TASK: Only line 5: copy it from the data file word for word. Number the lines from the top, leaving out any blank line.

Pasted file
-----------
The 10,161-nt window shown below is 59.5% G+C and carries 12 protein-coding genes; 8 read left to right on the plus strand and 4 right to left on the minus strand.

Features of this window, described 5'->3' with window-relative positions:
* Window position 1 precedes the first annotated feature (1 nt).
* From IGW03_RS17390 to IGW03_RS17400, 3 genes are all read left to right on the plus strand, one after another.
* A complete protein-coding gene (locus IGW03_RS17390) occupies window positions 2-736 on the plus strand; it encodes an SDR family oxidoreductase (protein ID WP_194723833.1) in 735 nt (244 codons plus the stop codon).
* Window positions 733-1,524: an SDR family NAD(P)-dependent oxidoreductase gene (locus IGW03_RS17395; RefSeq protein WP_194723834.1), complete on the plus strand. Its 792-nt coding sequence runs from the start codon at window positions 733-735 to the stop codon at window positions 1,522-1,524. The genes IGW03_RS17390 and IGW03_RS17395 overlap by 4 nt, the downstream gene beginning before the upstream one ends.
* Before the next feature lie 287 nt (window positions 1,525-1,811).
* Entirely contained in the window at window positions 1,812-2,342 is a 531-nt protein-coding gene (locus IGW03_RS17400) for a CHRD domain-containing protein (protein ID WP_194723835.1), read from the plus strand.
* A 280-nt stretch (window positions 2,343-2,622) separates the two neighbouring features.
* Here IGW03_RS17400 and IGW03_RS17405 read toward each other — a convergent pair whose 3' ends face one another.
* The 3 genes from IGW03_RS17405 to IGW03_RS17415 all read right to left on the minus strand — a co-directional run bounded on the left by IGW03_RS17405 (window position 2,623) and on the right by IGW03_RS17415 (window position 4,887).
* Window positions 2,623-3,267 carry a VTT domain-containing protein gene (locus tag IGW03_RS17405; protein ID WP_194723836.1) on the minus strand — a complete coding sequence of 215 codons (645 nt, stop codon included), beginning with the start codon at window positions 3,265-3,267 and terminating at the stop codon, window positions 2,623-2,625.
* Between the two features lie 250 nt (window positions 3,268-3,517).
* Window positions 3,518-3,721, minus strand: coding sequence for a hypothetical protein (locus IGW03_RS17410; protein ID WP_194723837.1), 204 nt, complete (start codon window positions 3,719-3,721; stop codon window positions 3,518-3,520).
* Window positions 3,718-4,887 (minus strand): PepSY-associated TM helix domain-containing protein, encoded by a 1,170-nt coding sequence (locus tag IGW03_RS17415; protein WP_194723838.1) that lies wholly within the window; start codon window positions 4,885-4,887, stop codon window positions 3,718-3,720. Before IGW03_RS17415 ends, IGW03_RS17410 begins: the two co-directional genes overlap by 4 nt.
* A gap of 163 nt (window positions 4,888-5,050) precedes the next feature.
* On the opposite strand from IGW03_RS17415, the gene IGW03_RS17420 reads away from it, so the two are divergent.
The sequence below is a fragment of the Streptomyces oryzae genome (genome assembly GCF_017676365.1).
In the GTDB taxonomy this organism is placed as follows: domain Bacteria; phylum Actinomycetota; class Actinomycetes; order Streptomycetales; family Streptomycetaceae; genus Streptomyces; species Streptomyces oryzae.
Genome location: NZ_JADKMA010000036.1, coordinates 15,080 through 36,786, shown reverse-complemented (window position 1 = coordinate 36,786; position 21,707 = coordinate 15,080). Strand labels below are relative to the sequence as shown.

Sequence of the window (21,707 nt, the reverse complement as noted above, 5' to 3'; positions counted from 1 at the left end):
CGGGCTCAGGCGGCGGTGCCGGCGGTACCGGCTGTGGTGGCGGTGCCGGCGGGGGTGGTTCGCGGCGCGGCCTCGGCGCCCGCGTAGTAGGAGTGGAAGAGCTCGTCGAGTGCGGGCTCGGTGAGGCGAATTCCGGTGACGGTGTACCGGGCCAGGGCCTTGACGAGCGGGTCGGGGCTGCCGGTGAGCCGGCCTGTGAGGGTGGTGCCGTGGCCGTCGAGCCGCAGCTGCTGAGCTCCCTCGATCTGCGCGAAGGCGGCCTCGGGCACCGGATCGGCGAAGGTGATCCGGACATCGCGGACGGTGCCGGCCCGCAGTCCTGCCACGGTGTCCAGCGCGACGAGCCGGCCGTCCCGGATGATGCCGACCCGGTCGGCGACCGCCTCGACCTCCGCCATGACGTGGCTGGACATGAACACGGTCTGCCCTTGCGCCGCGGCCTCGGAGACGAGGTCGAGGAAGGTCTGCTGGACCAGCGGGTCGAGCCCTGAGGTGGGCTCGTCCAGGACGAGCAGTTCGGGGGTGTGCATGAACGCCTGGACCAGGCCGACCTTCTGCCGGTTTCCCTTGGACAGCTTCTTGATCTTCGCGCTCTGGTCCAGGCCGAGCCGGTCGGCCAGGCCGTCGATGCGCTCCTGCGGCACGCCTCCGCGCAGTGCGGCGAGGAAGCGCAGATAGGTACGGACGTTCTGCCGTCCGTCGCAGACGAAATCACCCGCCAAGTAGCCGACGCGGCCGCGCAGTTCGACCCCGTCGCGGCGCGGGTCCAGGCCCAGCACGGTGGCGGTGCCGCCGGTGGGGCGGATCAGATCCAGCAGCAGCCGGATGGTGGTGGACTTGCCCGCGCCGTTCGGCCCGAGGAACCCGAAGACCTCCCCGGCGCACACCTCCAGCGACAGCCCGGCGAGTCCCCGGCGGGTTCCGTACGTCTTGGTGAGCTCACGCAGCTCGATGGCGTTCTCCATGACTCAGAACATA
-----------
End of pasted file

* A complete protein-coding gene (locus IGW03_RS17390) occupies window positions 2-736 on the plus strand; it encodes an SDR family oxidoreductase (protein ID WP_194723833.1) in 735 nt (244 codons plus the stop codon).